fbpx

How To Manage Money And Marriage In The Military

money and marriage

How To Manage Money And Marriage In The Military

Money can invoke a boatload of emotions. Joy. Fear. Envy. Anxiety. Excitement. It’s a real rollercoaster in life. But managing money in the military is like riding one of those rollercoasters at the top of a skyscraper. It definitely takes the ride up a notch. And for better or worse, you’re on that crazy ride of emotions with your spouse. When you’re married and managing money, there are going to be some fun times and some “what have I done times?” Today’s What the Heck Wednesday is How To Manage Money And Marriage In The Military.

Money and marriage can be tricky. How do you juggle the relationship rollercoaster + money + military service to have financial success? Spoiler alert! It’s not magic or something that falls in your lap. It’s multiple little steps that get you there but it comes down to planning, communication, and behavior.

Money & Marriage Planning

The most essential part of managing money and marriage successfully is planning for it.

money and marriage

Let that quote sink in because it is true. Money planning keeps you both on the same page and helps you reach your financial goals. Your family financial plan doesn’t necessarily have to be typed out and bound (unless you want that), but there needs to be a few key elements of planning to help you work as a dynamic money duo.

1. Discussion

Begin your planning by starting a conversation about money.  What are both of your thoughts on saving money? How will you spend money? Who will pay bills? Will we have kids? Will one of us stay home and for how long? Private school? Loaning family money? What kind of vacations do you want? Discussing these topics and more will help you both understand your wants and needs. It will help avoid surprises and problems later.

2. Budgeting

Don’t let the word budget freak you out. All budgeting is, is a financial layout. You’re laying out your income which is the money you’re earning and expenses, the money you’re spending. To plan your finances, you need a clear understanding of the money you’re working with. I have a whole article on budgeting that I link it the description below.

3. Performance Review

You need to know how your money is working. It’s also important to stay current and connected when it comes to your joint finances. Every month, review your money plans to make sure things are still on track. Did you reach your savings goal? Maybe you’ve paid down more debt and want to take a vacation, or you have new savings goals. Discuss your finances to make adjustments to your plan. Financial situations change and you need to adapt to them as needed.

Related Content: Why Military Couples Should Live Off One Income

Communication

Communicate, Communicate. In good times and bad times, communicating about your money is essential for financial success. It may not be something you look forward to but nonetheless, it has to be done. Especially if you’re going through hard financial times. Not discussing an issue leaves room for anger and resentment to build up. It won’t just disappear if you ignore it—rather, the resentment will grow and grow until it bursts. These are major issues that need to be discussed openly and honestly to avoid fights about finances and life plans later. Here are three things you need to handle to keep good financial communication flowing in your marriage.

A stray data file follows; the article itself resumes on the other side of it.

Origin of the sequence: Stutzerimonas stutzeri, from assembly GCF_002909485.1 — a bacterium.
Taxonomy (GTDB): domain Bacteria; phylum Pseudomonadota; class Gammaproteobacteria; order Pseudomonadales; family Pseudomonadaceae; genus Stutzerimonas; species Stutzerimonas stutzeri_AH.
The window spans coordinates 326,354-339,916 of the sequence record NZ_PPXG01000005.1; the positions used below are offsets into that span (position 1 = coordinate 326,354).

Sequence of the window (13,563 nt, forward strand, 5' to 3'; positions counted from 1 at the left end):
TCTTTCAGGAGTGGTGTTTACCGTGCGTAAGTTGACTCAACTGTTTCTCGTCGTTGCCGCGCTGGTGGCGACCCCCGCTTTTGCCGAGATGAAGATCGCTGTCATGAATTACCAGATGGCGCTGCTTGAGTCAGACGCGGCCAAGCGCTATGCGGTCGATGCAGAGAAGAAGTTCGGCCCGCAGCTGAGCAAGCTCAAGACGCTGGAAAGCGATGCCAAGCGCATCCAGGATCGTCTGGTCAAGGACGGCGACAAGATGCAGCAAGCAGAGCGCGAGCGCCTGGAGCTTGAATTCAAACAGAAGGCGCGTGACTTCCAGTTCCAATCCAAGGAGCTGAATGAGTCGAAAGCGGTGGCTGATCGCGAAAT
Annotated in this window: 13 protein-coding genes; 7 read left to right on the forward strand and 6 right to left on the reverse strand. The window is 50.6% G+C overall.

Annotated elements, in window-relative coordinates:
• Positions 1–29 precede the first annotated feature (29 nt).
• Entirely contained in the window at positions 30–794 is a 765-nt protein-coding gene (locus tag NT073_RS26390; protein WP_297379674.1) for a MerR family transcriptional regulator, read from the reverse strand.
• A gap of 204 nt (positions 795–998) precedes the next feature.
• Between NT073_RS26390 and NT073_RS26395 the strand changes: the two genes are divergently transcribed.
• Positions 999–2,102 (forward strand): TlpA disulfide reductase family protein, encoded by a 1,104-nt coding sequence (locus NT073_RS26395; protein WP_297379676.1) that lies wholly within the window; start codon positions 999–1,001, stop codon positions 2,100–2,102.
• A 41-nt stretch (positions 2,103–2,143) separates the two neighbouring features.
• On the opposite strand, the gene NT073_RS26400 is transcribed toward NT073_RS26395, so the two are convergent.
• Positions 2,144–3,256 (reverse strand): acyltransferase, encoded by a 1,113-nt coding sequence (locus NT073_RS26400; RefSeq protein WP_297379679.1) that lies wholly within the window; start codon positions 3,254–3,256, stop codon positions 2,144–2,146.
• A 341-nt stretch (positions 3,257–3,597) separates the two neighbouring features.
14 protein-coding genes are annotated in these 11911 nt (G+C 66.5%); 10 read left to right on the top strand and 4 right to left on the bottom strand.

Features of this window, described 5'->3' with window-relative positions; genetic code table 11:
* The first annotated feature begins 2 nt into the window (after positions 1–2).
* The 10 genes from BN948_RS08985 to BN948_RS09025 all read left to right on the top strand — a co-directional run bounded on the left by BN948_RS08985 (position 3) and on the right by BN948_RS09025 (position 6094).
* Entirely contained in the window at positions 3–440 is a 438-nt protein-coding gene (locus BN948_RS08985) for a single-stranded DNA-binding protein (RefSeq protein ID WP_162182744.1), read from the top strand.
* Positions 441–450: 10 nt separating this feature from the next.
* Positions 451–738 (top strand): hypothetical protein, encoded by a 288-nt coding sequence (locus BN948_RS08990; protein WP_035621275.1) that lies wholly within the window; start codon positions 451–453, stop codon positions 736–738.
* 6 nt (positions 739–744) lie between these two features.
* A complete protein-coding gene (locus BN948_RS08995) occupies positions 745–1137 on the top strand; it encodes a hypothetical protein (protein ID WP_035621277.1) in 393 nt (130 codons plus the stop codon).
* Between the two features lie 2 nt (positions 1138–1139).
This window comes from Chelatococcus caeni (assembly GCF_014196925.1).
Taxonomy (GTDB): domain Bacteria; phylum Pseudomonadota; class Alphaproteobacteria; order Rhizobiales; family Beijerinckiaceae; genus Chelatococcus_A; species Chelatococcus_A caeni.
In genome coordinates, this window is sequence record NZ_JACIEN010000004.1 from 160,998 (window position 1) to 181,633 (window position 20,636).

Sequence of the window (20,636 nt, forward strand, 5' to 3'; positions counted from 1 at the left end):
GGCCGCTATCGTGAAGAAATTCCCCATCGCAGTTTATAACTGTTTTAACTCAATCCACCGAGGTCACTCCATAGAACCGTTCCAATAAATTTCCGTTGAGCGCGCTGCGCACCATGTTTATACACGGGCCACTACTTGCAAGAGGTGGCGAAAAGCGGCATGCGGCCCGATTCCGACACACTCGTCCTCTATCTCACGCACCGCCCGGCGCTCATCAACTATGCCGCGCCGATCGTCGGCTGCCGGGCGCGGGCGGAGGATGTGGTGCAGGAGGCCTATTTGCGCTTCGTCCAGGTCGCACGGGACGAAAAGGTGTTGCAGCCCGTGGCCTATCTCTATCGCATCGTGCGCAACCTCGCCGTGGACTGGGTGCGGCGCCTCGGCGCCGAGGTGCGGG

1. Trust and Secrets

One part of communicating with your spouse is often an unsaid communication. It’s trust and it’s a foundation of a relationship. Without trust, it’s hard to build and keep a financial future together. Keeping secrets about money is devastating to a relationship and the quickest way to destroy trust.  Once you lose trust, it’s hard to get back. The moment you join your finances with another person, you’re in it. You’re answering to someone other than yourself about your money because now it’s our money. Not mentioning the extra money you’ve been spending on clothes or Xbox games instead of paying bills isn’t good.  Be honest and transparent about your family finances, it will avoid breaking trust or help you earn it back.

2. Schedule Communication Time

Make it a date. Set up a time and place for you and your spouse to talk household shop. Your scheduled comm time will give you the opportunity to talk about all the financial goals you’re working on plus it’s a chance to air out the money things that are ticking you off. You can also discuss your personal and family financial goals. Having a talk and making plans together helps keep you on the same page and stops resentment from building up.

3. Communication Before Marriage

For those not yet married. Once you’ve decided to marry, you’re most likely going to share money with them. At that point, it’s time to share credit reports before you commit your life to them. We’ve all heard the horror stories of Service members marrying someone they’ve only known a week. They’re not an urban legend. It, unfortunately, happens often with horrible financial ramifications. I’ve dealt with many cases of Service members losing all their money and having their credit destroyed during a deployment. By their own spouse nonetheless. Each person should know what they’re getting into financially before they get married. Not only will you have a clear picture of the other’s financial situation, but it will also be a money conversation starter. Hopefully, neither have any serious money problems but if so, this is an opportunity to discuss how to solve the problem ahead of time.